Advanced Mid/High The Russian writer who refused his Nobel Prize

Click here

Watch the episode of the TV program about Boris Pasternak where authors and narrators Leonid Parfenov and Tatyan Arno together with their guest, an author of a biography of Boris Pasternak Dmitry Bykov discuss the unhappy period of Pasternak’s life, his public condemnation and the fate of his book Doctor Zhivago.

Listen to the first time and try to put down all the proper names and dates you heard. Then watch the episode as many times as you need to put down the story about Pasternak’s last years in the chronological order.

It is a well known that rejected in Russia, Doctor Zhivago was smuggled west and published first in Italian in 1957 and then in English in 1958. A novel spans the 40 years of the Russian history, two world wars, three revolutions, civil war, the disasters of collectivisation and famine, the purges of the intelligentsia, the military, and the Soviet political elite. It is also a very sad and moving story of the life and loves of physician and poet Yuri Zhivago who even amidst the most bitter tragedies was able to see and reflect in his poetry on the breathtaking beauty of life.

At the time when Doctor Zhivago was created any poet who did not have a political agenda, or was not engaged in soviet critical thinking was viewed as a political traitor. The establishment was solidly against Pasternak and considered his novel anti-Soviet. Meanwhile, Western critics built up Pasternak’s reputation, found evidence of the prophetic insight in his novel and therefore contributed to his recognition in the West that was a mirror reflection to counter distorted representations of his work in the Soviet Union.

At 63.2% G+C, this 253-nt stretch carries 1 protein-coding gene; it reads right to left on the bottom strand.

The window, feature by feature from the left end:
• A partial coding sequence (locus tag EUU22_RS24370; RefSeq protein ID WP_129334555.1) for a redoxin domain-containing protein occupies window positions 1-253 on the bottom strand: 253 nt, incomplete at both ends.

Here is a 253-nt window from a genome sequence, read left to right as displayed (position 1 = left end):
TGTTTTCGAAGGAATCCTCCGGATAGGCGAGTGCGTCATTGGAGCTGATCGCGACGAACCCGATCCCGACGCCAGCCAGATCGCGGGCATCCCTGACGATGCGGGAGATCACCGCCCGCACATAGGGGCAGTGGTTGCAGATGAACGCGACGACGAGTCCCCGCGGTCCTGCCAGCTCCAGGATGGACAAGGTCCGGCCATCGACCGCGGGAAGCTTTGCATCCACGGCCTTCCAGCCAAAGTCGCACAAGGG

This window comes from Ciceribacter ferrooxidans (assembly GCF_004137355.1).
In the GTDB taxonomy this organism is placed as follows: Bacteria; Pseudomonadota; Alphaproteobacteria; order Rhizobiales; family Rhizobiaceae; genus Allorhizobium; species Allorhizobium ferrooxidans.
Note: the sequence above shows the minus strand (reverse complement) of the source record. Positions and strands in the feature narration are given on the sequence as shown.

In October 1958 the book, which concludes with a cycle of Zhivago's poetry, was awarded the Nobel Prize in Literature, for Pasternak’s “important achievement both in contemporary lyrical poetry and in the field of the great Russian epic tradition.” While Pasternak was not sent into exile or arrested, all publication of his translations came to a halt. Workers and intellectuals in quiet threats and noisy rhetorical pieces unanimously condemned Boris Pasternak for producing the wicked slander on Soviet society. The famous line from one of the letters “I haven’t read Pasternak, but I condemn him” eventually became a bitter joke, reflecting the situation when masses of people who obediently lifted their hands to condemn what was in the book, had never read it. Finally, Russian authorities forced Pasternak to decline the Nobel Prize and ejected him from the Union of Soviet Writers. Above and beyond everything else, in February 1959 Pasternak is accused in high treason for a short poem Нобелевская премия with a following concluding stanza

Что же сделал я за пакость, Я, убийца и злодей? Я весь мир заставил плакать Над красой земли моей.

"Am I a gangster or murderer? Of what crime do I stand condemned? I made the whole world weep at the beauty of my land."